77 F
Mérida
Saturday, January 22, 2022
###

Did a Chicxulub oil fire kill off dinosaurs?

Latest headlines

Booster shots arrive for Mérida residents between 40-59

Booster shots for Mérida residents in their 40s and 50s arrived Friday. Photo: Courtesy A military plane with...

Mexico celebrates International Mariachi Day

Mariachis in Mexico and around the world celebrate International Mariachi Day observed every Jan 21. 

Marines to take over security at Mérida and Cancún airports

Mexico's Marines will be taking control of seven airports across the country, with  Mérida and Cancún among them. 

What to do if you find baby sea turtles on the beach

Most people realize that it is not a good idea to disturb nesting or baby turtles, but what should we do if one appears to be in peril or distress?
Yucatán Magazine
Sign up to get our top headlines delivered to your inbox twice a week.

An artist's rendering shows the Chicxulub asteroid crashing into the Yucatan Peninsula about 66 million years ago. New research suggests dinosaurs might have died out even if the asteroid missed Earth. Illustration: Donald E. Davis / NASA
An artist’s rendering shows the Chicxulub asteroid crashing into the Yucatan Peninsula about 66 million years ago. New research suggests dinosaurs might have died out even if the asteroid missed Earth. Illustration: Donald E. Davis / NASA

Scientists have a new theory about how the Chicxulub crater, which hit the Yucatán about 66 million years ago, caused the demise of so many creatures but not others.

Researchers from Japan argue that the six-mile-wide chunk of rock slammed into an oil field in the present-day Yucatán Peninsula and triggered an inferno that launched a massive cloud of smoke.

The resulting layer of soot that enveloped the globe would have been just the thing to kill the dinosaurs and most other land-dwelling creatures, said scientists at Tohoku University.

But the cloud would have let in enough sunlight to allow some animals to survive, they wrote in Scientific Reports.

Earlier theories

Previous studies have postulated that the asteroid sparked mass extinction by releasing high levels of sulfuric acid particles in the atmosphere. The particles would have caused complete darkness, near-freezing temperatures and acid rain.

The Japanese team collected samples of sediment along the Cretaceous-Paleogene boundary — a thin band of rock that marks the timing of the extinction of dinosaurs — in locations about 600 miles outside the crater in Haiti and about 3,700 miles away in Spain.

Samples from both locations were found to have come from the same source: Yucatán.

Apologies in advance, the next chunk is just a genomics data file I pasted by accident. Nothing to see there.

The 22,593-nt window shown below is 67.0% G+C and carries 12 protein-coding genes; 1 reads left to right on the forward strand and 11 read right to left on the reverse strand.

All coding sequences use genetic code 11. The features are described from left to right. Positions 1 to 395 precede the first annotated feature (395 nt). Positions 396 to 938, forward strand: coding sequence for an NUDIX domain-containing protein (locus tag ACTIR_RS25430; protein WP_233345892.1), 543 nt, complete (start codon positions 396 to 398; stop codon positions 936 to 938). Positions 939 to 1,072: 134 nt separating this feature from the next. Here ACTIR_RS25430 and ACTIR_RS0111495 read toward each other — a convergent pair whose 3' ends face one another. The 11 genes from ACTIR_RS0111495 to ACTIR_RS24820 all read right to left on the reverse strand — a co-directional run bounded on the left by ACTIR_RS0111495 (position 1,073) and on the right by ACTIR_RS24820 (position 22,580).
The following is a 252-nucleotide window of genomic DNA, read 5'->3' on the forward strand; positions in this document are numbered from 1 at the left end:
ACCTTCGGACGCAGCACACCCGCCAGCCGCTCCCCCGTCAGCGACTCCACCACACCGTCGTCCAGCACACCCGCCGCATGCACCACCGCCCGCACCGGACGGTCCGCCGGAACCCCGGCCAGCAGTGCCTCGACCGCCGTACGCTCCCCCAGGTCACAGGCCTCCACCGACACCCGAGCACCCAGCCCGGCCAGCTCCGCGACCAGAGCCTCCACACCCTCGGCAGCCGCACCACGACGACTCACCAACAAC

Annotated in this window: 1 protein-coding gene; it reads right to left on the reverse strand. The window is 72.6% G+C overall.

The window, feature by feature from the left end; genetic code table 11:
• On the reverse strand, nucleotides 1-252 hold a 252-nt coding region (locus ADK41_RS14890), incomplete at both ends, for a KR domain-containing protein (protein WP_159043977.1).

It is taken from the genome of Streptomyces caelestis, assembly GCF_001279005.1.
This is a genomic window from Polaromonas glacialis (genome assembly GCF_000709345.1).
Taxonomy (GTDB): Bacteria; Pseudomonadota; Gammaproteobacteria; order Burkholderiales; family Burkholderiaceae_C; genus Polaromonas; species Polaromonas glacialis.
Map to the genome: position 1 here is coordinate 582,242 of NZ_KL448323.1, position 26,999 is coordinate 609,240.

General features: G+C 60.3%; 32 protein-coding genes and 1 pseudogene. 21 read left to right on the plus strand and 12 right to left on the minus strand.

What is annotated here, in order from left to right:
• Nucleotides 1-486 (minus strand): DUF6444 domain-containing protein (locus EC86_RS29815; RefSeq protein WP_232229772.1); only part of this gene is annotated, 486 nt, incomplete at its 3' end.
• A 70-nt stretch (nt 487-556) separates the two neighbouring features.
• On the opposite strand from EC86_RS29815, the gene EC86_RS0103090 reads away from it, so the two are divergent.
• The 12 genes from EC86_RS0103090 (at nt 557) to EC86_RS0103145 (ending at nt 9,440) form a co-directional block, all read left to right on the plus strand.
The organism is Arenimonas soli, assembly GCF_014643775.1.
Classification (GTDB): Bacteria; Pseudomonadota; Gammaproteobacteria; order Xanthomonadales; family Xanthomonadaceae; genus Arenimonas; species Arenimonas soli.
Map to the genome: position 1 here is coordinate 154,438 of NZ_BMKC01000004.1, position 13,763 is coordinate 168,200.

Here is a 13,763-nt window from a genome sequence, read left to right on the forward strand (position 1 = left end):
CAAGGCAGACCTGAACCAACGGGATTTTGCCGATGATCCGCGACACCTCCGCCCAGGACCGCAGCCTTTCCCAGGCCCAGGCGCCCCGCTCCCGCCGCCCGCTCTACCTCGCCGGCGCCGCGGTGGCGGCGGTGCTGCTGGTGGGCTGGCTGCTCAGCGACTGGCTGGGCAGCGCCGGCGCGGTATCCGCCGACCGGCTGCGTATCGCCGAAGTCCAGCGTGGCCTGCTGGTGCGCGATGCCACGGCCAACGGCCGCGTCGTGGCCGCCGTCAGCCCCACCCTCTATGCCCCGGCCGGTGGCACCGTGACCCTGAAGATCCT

The researchers hypothesize that soot was slowly deposited on land in the five years following the massive collision.

Soot would have blocked about 85 percent of sunlight and cut rainfall by nearly 80 percent, creating near-drought conditions. Temperatures would have plunged by up to 60 degrees Fahrenheit.

Then plants would begin to die off, cutting off the food supply to creatures higher up the food chain — such as the dinosaurs.

What survived, and why

Crocodilians, birds, small mammals, and most ocean creatures survived because their habitats afforded them protection from the chilling temperatures, and they maintained a diet lower on the food chain.

But previous studies have shown there was a lot more going on at the time.

Other scientists point out that lava had been flowing from the Deccan traps in India for about 250,000 years before the asteroid hit, and a study published in 2015 found that the crater impact may have instigated an additional eruption there, adding a significant amount of carbon dioxide to the atmosphere.

That would have caused temperatures to rise, not fall, adding to difficulty of holding to any one scientific theory.

With information from the Los Angeles Times, phys.org

- Advertisement -

Subscribe Now!

More articles

Yucatán’s muralism boom —  an explosion of color, tradition and meaning

Yucatán’s history of muralism famously dates all the way back to the elaborate frescoes of the ancient Maya.

Students at Mérida’s private Catholic Universities caught trading thousands of explicit photos of their classmates

Numerous students at Mérida’s Anáuac Mayab University are reportedly active in a “secret” chat group to trade intimate photos of classmates, as well as engage in cyberbullying. 

New benches at ancient archaeological site anger Izamal residents

Modern slab benches detract from an ancient ruin at Izamal, neighbors say. Photo: Courtesy Modern-looking benches installed at...

Being a good neighbor to Yucatán’s roof cats and street dogs

Illustration: Juan Pablo Quintal García Cats replaced people as my friends soon after quarantine 2020 began. 

What my rescue dogs taught me

I thought I knew a lot about dogs until I took in two rescues. I was wrong....

Bus full of construction workers catches fire in Mérida’s north

A bus went up in flames just before 8 this morning in Mérida’s Francisco de Montejo neighborhood.

Mérida’s new surveillance center now has eyes on over 6,700 cameras

Yucatán's government has opened a new remote surveillance center to oversee the state's thousands of active security cameras. 

600 acres expropriated in Quintana Roo for new Mayan Train route

Mexico has seized 198 lots of land in Quintana Roo along phase 5 of the Mayan Train's path.

Omicron strain now dominant in Yucatán

The Omicron variant of COVID-19 now appears to be the most common form of the virus in Yucatán.

Exploring Tazumal and Casa Blanca in Western El Salvador

Though part of the Mayan world, archaeological sites in El Salvador have largely remained unvisited by all but the most avid adventurers. But this tiny country boasts several interesting sites full of unique features and blends of cultural traditions.